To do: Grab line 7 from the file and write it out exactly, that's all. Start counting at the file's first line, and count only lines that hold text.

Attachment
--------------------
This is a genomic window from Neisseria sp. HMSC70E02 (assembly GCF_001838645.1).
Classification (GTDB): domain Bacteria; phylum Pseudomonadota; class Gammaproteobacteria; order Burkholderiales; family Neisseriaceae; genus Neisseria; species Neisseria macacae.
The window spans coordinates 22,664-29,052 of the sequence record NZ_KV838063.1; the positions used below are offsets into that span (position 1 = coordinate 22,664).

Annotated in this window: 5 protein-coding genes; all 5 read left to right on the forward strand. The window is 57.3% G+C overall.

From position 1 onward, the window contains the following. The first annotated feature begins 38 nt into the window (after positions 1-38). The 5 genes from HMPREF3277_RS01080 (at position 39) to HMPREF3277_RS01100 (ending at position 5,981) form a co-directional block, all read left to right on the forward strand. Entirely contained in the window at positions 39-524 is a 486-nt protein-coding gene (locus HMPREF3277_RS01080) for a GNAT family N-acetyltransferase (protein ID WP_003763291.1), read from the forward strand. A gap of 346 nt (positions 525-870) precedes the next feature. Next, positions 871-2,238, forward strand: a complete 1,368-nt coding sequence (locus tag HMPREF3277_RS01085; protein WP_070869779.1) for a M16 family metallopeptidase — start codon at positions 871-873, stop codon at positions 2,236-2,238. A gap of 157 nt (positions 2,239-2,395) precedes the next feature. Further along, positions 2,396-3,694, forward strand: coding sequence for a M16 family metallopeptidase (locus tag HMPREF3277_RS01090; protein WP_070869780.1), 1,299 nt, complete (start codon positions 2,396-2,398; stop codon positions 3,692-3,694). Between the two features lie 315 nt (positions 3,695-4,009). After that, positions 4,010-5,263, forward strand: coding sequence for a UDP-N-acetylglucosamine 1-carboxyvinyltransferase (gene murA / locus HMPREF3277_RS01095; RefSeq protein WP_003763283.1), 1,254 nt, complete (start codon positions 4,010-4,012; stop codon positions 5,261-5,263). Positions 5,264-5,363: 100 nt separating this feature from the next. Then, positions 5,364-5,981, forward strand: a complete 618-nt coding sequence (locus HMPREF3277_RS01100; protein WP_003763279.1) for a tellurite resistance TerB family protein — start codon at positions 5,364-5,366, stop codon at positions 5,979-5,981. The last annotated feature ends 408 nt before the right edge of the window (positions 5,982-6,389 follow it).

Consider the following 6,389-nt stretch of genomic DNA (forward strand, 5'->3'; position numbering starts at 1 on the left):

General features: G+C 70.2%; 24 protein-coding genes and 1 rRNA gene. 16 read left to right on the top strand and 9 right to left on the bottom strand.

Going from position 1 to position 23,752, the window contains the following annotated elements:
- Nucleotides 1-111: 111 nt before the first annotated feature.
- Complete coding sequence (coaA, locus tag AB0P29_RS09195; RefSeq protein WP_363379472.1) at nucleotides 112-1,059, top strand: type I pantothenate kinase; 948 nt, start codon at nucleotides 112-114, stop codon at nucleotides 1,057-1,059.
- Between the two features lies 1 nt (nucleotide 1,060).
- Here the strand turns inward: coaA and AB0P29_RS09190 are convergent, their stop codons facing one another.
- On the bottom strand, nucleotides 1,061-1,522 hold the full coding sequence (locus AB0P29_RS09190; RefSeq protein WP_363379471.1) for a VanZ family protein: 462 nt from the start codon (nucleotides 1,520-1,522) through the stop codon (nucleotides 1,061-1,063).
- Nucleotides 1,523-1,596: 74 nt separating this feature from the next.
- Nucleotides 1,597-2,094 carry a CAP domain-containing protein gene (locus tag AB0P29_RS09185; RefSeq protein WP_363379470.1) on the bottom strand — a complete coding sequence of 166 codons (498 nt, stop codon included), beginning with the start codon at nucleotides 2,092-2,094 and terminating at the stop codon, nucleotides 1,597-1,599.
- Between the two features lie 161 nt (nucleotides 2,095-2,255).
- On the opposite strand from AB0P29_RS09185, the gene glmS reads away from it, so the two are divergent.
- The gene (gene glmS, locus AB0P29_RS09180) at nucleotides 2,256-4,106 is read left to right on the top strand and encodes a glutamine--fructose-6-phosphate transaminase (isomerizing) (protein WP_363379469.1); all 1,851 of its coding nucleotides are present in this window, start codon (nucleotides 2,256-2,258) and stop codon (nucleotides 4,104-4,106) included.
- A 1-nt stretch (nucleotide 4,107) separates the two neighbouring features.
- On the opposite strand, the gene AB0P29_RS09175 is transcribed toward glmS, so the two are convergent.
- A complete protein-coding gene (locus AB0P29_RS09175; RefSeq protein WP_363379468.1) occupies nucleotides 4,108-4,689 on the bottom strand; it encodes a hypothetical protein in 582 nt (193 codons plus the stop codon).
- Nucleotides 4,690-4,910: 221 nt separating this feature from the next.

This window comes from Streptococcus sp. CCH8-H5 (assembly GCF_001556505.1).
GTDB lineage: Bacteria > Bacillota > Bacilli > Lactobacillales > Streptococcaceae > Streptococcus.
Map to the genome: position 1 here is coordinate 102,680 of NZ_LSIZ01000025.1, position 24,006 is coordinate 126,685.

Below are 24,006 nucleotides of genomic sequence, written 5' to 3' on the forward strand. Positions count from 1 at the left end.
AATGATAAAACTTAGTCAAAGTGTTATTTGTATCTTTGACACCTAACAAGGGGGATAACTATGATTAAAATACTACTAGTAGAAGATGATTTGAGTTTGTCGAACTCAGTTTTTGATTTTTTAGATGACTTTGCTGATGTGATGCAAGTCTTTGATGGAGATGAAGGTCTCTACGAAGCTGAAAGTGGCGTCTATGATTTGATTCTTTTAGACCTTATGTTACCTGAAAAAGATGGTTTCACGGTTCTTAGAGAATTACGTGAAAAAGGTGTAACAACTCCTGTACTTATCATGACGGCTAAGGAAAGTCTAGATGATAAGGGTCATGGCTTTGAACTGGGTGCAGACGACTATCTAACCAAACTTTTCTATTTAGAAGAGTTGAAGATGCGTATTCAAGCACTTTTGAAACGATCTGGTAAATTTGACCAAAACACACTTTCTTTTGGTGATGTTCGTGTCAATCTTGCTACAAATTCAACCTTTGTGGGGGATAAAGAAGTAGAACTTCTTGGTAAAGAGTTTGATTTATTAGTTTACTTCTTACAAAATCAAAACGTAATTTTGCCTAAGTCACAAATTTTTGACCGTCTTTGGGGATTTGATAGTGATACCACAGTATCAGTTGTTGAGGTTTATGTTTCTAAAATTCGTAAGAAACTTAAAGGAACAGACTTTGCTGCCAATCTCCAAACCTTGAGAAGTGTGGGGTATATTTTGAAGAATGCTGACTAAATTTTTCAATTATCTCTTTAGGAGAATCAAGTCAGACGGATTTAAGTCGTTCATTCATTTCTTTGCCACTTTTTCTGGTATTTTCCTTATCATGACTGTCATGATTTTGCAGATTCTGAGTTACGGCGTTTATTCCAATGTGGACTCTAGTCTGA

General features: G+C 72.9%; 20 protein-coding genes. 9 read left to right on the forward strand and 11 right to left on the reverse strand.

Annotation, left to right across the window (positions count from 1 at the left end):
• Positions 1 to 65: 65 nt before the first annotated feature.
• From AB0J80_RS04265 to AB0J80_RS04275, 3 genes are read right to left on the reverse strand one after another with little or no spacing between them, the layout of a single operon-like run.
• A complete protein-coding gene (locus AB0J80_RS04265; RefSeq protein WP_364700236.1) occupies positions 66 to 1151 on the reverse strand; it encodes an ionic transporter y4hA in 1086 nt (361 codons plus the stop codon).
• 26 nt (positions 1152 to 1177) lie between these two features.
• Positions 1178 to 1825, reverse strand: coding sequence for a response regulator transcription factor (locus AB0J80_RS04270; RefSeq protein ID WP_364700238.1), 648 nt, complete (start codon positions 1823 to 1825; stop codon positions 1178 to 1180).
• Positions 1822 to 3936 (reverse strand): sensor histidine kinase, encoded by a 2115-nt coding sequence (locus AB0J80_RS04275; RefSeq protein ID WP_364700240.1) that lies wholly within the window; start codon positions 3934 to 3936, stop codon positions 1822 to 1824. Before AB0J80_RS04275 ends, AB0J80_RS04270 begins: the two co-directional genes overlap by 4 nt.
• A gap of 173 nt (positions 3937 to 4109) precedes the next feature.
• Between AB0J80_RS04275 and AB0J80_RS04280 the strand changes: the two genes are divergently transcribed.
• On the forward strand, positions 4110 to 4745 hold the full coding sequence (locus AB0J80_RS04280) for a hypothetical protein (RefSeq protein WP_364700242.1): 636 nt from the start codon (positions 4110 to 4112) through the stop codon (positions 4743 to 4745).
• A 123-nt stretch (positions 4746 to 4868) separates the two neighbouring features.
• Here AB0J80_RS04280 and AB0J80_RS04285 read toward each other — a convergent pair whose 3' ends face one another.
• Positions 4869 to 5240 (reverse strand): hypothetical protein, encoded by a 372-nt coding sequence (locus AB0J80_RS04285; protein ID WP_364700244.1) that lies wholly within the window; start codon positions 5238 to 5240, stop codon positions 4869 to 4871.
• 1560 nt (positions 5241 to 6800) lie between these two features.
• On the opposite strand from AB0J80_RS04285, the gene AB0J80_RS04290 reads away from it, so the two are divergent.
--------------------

General features: G+C 70.2%; 24 protein-coding genes and 1 rRNA gene. 16 read left to right on the top strand and 9 right to left on the bottom strand.